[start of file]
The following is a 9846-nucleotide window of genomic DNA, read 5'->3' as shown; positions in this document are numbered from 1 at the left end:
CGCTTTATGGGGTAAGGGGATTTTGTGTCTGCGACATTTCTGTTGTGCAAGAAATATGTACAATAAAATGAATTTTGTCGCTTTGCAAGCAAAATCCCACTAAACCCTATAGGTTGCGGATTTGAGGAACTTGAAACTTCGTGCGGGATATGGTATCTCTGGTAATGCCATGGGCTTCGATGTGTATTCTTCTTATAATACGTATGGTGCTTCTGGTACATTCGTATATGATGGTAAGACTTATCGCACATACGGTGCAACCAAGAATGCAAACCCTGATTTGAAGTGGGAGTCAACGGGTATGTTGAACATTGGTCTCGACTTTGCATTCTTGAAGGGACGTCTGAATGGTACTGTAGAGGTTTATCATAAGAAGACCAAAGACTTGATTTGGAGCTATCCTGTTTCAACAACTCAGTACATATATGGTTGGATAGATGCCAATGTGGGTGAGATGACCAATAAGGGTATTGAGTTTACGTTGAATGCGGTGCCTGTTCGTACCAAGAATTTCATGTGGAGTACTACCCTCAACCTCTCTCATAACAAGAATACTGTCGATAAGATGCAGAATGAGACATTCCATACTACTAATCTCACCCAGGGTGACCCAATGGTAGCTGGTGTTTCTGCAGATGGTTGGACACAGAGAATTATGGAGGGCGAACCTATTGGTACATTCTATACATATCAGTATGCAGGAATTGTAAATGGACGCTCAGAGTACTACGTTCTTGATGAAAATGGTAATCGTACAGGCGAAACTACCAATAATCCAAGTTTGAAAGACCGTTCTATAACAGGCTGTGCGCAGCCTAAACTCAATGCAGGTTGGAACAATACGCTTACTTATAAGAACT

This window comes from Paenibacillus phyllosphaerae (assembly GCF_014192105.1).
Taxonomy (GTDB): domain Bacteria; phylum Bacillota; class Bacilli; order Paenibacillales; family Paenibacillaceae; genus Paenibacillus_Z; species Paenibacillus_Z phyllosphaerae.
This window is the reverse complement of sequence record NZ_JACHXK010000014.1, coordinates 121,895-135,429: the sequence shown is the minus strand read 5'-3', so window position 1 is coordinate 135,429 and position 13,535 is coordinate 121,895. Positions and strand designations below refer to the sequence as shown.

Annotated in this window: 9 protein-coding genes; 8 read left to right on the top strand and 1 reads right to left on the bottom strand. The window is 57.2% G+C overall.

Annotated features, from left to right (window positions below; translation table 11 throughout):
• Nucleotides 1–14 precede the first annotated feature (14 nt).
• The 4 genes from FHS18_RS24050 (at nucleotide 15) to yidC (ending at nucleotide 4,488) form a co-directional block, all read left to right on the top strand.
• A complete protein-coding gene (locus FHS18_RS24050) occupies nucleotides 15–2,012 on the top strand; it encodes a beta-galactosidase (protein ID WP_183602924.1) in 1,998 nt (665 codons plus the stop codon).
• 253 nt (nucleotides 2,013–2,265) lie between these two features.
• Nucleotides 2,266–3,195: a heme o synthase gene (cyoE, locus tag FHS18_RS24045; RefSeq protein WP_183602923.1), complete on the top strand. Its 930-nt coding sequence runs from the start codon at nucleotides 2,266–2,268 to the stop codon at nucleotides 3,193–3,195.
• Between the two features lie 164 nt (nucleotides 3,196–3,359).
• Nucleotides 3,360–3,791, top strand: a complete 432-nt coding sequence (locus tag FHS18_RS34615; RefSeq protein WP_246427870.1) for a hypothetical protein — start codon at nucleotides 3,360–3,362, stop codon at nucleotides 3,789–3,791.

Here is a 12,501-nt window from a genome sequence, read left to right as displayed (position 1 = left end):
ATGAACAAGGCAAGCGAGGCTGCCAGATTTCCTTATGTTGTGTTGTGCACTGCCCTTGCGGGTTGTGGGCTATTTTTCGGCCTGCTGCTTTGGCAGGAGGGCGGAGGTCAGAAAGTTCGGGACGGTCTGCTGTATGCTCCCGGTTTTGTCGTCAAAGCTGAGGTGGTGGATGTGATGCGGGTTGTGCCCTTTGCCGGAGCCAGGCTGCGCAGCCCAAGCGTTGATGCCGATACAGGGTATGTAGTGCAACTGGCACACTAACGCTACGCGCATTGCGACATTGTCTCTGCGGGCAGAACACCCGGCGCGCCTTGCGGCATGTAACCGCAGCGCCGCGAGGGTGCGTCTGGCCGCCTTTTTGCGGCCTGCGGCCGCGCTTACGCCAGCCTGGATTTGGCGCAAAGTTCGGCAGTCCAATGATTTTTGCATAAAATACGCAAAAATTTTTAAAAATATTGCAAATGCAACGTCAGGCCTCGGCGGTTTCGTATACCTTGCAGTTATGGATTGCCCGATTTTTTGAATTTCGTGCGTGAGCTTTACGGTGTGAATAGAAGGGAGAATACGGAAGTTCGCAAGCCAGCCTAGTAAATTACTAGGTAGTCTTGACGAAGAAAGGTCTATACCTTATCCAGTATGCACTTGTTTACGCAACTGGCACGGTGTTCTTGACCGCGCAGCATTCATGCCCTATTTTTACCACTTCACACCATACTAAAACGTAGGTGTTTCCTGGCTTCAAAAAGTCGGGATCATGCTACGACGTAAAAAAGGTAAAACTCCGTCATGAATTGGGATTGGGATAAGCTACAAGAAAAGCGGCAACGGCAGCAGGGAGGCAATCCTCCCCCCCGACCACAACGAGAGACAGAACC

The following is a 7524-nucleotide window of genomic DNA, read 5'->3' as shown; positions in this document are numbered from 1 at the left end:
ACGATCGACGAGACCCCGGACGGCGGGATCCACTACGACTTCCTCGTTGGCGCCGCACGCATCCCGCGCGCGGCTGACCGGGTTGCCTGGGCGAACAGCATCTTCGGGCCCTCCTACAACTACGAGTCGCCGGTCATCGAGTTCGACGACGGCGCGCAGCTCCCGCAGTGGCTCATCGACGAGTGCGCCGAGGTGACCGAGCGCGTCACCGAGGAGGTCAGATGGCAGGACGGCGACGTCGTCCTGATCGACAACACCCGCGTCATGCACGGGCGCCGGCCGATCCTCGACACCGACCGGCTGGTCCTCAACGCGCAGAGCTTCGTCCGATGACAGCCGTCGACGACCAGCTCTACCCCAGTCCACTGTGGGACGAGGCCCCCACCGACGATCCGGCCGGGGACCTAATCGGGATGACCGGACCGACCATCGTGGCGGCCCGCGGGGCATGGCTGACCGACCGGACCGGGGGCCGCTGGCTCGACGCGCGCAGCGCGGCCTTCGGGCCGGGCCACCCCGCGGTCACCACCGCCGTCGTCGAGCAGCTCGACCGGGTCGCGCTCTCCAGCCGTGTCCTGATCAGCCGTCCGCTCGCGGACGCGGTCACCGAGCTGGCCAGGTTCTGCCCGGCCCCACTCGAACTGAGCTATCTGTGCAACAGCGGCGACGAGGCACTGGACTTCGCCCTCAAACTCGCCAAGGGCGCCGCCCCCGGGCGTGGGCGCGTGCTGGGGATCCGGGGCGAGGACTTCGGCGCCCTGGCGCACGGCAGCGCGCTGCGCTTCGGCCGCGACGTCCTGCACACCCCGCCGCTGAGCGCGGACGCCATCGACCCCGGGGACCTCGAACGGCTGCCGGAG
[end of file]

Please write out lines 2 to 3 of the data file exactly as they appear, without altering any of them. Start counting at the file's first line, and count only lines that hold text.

CGCTTTATGGGGTAAGGGGATTTTGTGTCTGCGACATTTCTGTTGTGCAAGAAATATGTACAATAAAATGAATTTTGTCGCTTTGCAAGCAAAATCCCACTAAACCCTATAGGTTGCGGATTTGAGGAACTTGAAACTTCGTGCGGGATATGGTATCTCTGGTAATGCCATGGGCTTCGATGTGTATTCTTCTTATAATACGTATGGTGCTTCTGGTACATTCGTATATGATGGTAAGACTTATCGCACATACGGTGCAACCAAGAATGCAAACCCTGATTTGAAGTGGGAGTCAACGGGTATGTTGAACATTGGTCTCGACTTTGCATTCTTGAAGGGACGTCTGAATGGTACTGTAGAGGTTTATCATAAGAAGACCAAAGACTTGATTTGGAGCTATCCTGTTTCAACAACTCAGTACATATATGGTTGGATAGATGCCAATGTGGGTGAGATGACCAATAAGGGTATTGAGTTTACGTTGAATGCGGTGCCTGTTCGTACCAAGAATTTCATGTGGAGTACTACCCTCAACCTCTCTCATAACAAGAATACTGTCGATAAGATGCAGAATGAGACATTCCATACTACTAATCTCACCCAGGGTGACCCAATGGTAGCTGGTGTTTCTGCAGATGGTTGGACACAGAGAATTATGGAGGGCGAACCTATTGGTACATTCTATACATATCAGTATGCAGGAATTGTAAATGGACGCTCAGAGTACTACGTTCTTGATGAAAATGGTAATCGTACAGGCGAAACTACCAATAATCCAAGTTTGAAAGACCGTTCTATAACAGGCTGTGCGCAGCCTAAACTCAATGCAGGTTGGAACAATACGCTTACTTATAAGAACT

This window comes from Paenibacillus phyllosphaerae (assembly GCF_014192105.1).